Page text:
Kyocera's solar power generating systems have been installed on a number of schools in Japan through the Japanese government "School New Deal" initiative. More than 1,200 schools now have Kyocera solar modules installed, marking Kyocera's share in this market segment at over 40 percent, making it No.1* in the industry (as of March 2011).
Chuodai Minami Junior High School (Fukushima Pref.)
Minamikazumi Elementary School (Toyama Pref.)
The Elementary School Attached to Kyoto Women's University (Kyoto Pref.)
Haizuka Elementary School (Osaka Pref.)
Sakuyakonohana Junior and Senior High School (Osaka Pref.)
Hiroshima Jogakuin Junior & Senior High School (Hiroshima Pref.)
Nijo Junior High School (Fukuoka Pref.)
Inuzako Elementary School (Kagoshima Pref.)
About the "School New Deal" initiative
Aiming to enhance educational environments to make schools suitable for the 21st century, the Japanese government initiated a program in April 2009 that includes the utilization of solar power at public schools.
Kyocera's unique design and construction technology in the Japanese market, and overall product quality developed based on its experience over 35 years in the solar business, have been highly rated and the company's modules have been adopted in many public schools across the country. The engineering technology that enables us to respond to individual issues in a timely manner is one of Kyocera's great strengths.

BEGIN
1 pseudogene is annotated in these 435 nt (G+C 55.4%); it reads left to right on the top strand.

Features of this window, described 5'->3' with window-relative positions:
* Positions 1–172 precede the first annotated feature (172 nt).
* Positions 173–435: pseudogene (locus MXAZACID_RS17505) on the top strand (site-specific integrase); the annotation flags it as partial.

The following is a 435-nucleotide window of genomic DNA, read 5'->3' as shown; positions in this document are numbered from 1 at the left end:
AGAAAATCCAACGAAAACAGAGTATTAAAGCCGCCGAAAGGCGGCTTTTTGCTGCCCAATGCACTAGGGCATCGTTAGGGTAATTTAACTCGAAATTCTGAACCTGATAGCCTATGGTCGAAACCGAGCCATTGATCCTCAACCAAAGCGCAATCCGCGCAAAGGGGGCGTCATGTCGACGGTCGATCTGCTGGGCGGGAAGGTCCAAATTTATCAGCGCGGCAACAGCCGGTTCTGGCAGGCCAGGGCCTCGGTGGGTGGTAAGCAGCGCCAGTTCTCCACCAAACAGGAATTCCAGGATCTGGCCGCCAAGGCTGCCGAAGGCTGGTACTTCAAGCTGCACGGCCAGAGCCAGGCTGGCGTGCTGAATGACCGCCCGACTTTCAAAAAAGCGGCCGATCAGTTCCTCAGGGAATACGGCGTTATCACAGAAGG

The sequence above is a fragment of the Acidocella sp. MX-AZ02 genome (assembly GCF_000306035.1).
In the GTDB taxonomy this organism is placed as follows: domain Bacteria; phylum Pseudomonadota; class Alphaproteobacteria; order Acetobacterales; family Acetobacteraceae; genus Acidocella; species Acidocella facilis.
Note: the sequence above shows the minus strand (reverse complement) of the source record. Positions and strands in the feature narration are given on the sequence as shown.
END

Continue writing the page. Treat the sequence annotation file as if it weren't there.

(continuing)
Kyocera's solar modules have been installed in schools not only in Japan but also in the U.S. and Germany; allowing the children who are to become the leaders of the next generation to learn first-hand about the importance of clean energy.
To help improve the educational environment in regions lacking electricity, Kyocera has been working on projects to donate solar power generating systems and electrical equipment to a total of 50 schools in the three countries of Uganda, Nepal and Tanzania.
As a pioneer with extensive experience in the solar power field, Kyocera is committed to making contributions that improve educational standards in these countries.
Since 2003, the Kyocera Group has been holding "Eco-Lessons" in schools. This is based on the concept of providing an opportunity for children who will become leaders of the next generation to deeply understand environmental and energy issues and to consider the impact we all have on the Earth. Kyocera employees go to local schools and act as instructors; so far we have provided lessons to more than 30,000 children in Japan and China, conducting tailor-made classes by showing them real solar equipment and using original test kits including solar powered toys.